Urdu is historically associated with the Muslims of the region of Hindustan. Apart from specialized vocabulary, Urdu is mutually intelligible with Standard Hindi, which is associated with the Hindu community.
The Urdu language received recognition and patronage under the British Raj when the British replaced the Persian and local official languages of North Indian Jammu and Kashmir state with the Urdu and English language in 1837.
Urdu formed from Khariboli—a Prakrit spoken in North India—by adding Persian and Arabic words to it. Around 99% of Urdu verbs have their roots in Sanskrit and Prakrit. But the word Urdu is derived from the same Turkic word ordu (army) that has given English horde.
However, Turkish borrowings in Urdu are minimal. The words that Urdu has borrowed from Turkish and Arabic have been borrowed through Farsi and hence are a Persianized version of the original word, for instance the Arabic teh marbuta ( ة ) changes to heh ( ه ) orteh ( ت )..
The Mughal Empire’s official language was Persian, a continuation of the policy that had been established since the early days of the Turko-Afghan Delhi Sultanate and the introduction of Persian in the Indian Subcontinent by Central Asian Persianized Turkic invaders, amongst the most notable, Mahmud of Ghazni.
The basis in general for the introduction of Persian language into the subcontinent was set, from its earliest days, by various Persianized Central Asian Turkic and Afghan dynasties. With the advent of the British Raj Persian language was replaced by the Hindustani written in the Persian script and this script was used by both Hindus and Muslims.
The name Urdu was first used by the poet Ghulam Hamadani Mushafi around 1780. From the 13th century until the end of the 18th century Urdu was commonly known as Hindi.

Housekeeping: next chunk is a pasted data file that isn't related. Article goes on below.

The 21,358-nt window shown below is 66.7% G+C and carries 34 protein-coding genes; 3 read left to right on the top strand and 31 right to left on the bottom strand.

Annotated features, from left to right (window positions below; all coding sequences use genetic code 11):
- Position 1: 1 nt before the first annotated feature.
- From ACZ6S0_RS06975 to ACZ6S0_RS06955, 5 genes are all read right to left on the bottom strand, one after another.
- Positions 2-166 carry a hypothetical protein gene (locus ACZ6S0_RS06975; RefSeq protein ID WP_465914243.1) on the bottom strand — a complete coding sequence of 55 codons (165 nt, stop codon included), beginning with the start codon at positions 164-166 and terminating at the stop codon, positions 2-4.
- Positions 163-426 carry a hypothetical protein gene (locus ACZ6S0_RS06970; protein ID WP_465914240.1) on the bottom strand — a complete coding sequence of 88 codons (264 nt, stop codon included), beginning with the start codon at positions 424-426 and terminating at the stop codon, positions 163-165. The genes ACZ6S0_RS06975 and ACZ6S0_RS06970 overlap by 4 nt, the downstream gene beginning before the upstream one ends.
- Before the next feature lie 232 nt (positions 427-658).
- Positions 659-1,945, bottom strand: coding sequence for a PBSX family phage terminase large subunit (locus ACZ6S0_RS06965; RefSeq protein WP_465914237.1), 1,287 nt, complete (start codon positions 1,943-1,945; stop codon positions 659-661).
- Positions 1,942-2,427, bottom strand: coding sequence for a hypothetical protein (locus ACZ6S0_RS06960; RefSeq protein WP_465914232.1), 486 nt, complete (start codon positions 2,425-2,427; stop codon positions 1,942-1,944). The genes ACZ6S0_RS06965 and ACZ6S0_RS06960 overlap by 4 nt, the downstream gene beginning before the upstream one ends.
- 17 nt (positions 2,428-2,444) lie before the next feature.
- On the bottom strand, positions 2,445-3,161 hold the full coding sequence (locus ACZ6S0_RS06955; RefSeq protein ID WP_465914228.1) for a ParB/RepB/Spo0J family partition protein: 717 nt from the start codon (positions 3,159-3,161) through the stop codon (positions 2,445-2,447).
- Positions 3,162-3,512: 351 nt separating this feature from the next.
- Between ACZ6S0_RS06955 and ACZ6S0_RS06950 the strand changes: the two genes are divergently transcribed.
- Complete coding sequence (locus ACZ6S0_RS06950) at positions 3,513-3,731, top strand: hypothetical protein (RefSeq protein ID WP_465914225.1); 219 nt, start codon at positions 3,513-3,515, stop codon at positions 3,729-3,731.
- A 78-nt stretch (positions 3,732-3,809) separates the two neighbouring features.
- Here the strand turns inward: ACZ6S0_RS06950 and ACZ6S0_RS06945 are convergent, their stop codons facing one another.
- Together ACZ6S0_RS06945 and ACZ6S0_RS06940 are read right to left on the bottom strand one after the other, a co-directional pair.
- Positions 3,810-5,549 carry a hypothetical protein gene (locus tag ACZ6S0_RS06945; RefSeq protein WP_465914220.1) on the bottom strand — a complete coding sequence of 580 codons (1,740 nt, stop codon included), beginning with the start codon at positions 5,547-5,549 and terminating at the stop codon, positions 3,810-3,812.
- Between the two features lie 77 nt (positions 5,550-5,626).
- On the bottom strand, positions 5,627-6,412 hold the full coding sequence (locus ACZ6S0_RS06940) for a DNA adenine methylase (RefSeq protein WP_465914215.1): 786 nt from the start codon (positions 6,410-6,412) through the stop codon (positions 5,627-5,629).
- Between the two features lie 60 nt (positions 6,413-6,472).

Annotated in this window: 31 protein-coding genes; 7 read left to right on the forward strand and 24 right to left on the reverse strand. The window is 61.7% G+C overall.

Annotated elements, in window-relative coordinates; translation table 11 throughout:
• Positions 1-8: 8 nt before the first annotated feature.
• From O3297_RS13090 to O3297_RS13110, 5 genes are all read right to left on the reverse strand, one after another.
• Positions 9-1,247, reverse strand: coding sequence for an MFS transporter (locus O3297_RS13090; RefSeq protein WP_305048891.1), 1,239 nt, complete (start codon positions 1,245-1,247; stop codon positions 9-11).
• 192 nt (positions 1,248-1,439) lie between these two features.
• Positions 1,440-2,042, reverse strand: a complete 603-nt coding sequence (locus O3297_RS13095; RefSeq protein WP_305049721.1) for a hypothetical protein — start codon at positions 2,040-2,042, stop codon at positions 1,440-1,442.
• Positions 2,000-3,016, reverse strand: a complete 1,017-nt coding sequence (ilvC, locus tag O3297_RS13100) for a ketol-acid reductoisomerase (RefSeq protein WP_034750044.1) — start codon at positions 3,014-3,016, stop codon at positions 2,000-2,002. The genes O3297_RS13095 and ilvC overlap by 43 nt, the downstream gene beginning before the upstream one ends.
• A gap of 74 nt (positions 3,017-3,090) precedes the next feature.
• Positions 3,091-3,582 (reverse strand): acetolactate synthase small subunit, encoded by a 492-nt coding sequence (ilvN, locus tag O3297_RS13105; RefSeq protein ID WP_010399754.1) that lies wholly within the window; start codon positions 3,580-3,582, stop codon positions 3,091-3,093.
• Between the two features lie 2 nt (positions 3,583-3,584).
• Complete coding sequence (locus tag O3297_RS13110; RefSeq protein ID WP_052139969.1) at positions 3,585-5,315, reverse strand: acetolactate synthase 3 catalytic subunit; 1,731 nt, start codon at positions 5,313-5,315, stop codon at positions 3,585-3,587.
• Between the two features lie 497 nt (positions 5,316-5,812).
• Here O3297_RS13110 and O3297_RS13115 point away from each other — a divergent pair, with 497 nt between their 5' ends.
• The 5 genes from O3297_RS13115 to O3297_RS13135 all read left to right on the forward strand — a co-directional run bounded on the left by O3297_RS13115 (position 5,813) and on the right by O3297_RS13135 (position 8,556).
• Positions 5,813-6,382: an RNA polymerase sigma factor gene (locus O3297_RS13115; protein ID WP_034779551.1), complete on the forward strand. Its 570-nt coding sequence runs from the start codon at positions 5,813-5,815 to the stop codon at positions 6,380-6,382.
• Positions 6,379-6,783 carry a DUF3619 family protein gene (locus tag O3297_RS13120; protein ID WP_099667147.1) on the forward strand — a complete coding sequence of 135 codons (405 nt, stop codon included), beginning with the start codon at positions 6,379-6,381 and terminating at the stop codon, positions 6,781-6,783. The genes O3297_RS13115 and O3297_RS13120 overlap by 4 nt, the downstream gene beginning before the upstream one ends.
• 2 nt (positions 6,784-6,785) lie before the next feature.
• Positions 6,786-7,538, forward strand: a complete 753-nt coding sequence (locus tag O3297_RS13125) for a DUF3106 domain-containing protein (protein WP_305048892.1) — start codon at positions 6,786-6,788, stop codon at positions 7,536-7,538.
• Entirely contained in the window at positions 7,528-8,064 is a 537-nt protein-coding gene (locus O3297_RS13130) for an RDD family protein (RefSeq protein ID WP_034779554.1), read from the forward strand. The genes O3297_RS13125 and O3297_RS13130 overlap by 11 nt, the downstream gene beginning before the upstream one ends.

The language was also known by various other names such as Hindavi and Dehlavi. The communal nature of the language lasted until it replaced Persian as the official language in 1837 and was made co-official, along with English.
Urdu was promoted in British India by British policies to counter the previous emphasis on Persian. This triggered a Hindu backlash in north-western India, which argued that the language should be written in the native Devanagari script.
Thus a new literary register, called “Hindi”, replaced traditional Hindustani as the official language of Bihar in 1881, establishing a sectarian divide of “Urdu” for Muslims and “Hindi” for Hindus, a divide that was formalized with the division of India and Pakistan after independence (though there are Hindu poets who continue to write in Urdu to this day, with post-independence examples including Gopi Chand Narang and Gulzar). At independence, Pakistan established a highly Persianized literary form of Urdu as its national language.
There have been attempts to “purify” Urdu and Hindi, by purging Urdu of Sanskrit loan words, and Hindi of Persian loan words, and new vocabulary draws primarily from Persian and Arabic for Urdu and from Sanskrit for Hindi.
This has primarily affected academic and literary vocabulary, and both national standards remain heavily influenced by both Persian and Sanskrit. English has exerted a heavy influence on both as a co-official language.
GoLocalise is the London’s leading voice over agency offering voice-over, subtitling and translations from urdu to any language in the world.